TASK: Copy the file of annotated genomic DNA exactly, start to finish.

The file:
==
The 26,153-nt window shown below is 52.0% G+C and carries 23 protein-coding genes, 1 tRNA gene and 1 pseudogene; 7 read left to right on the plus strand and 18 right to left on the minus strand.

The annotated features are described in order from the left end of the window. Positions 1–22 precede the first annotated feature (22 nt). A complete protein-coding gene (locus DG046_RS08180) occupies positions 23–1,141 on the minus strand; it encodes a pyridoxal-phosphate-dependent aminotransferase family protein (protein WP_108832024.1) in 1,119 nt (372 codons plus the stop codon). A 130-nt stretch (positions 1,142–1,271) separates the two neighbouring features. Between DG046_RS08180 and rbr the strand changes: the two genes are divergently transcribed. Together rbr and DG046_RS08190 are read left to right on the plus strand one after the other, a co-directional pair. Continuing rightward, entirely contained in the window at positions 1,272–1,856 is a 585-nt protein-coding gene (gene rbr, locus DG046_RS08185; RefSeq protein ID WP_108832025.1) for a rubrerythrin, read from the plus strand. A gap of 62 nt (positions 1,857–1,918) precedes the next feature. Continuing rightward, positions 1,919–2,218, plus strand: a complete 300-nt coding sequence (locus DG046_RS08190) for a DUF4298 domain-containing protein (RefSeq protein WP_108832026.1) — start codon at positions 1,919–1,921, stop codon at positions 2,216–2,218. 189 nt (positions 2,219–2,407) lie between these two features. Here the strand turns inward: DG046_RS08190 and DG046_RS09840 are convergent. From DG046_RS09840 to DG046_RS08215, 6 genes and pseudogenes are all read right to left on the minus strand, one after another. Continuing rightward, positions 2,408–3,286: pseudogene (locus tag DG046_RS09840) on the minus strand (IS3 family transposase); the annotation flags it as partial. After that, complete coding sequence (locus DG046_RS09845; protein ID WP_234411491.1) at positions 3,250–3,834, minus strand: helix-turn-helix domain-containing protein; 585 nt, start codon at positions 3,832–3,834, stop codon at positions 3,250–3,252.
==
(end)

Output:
The 26,153-nt window shown below is 52.0% G+C and carries 23 protein-coding genes, 1 tRNA gene and 1 pseudogene; 7 read left to right on the plus strand and 18 right to left on the minus strand.

The annotated features are described in order from the left end of the window. Positions 1–22 precede the first annotated feature (22 nt). A complete protein-coding gene (locus DG046_RS08180) occupies positions 23–1,141 on the minus strand; it encodes a pyridoxal-phosphate-dependent aminotransferase family protein (protein WP_108832024.1) in 1,119 nt (372 codons plus the stop codon). A 130-nt stretch (positions 1,142–1,271) separates the two neighbouring features. Between DG046_RS08180 and rbr the strand changes: the two genes are divergently transcribed. Together rbr and DG046_RS08190 are read left to right on the plus strand one after the other, a co-directional pair. Continuing rightward, entirely contained in the window at positions 1,272–1,856 is a 585-nt protein-coding gene (gene rbr, locus DG046_RS08185; RefSeq protein ID WP_108832025.1) for a rubrerythrin, read from the plus strand. A gap of 62 nt (positions 1,857–1,918) precedes the next feature. Continuing rightward, positions 1,919–2,218, plus strand: a complete 300-nt coding sequence (locus DG046_RS08190) for a DUF4298 domain-containing protein (RefSeq protein WP_108832026.1) — start codon at positions 1,919–1,921, stop codon at positions 2,216–2,218. 189 nt (positions 2,219–2,407) lie between these two features. Here the strand turns inward: DG046_RS08190 and DG046_RS09840 are convergent. From DG046_RS09840 to DG046_RS08215, 6 genes and pseudogenes are all read right to left on the minus strand, one after another. Continuing rightward, positions 2,408–3,286: pseudogene (locus tag DG046_RS09840) on the minus strand (IS3 family transposase); the annotation flags it as partial. After that, complete coding sequence (locus DG046_RS09845; protein ID WP_234411491.1) at positions 3,250–3,834, minus strand: helix-turn-helix domain-containing protein; 585 nt, start codon at positions 3,832–3,834, stop codon at positions 3,250–3,252.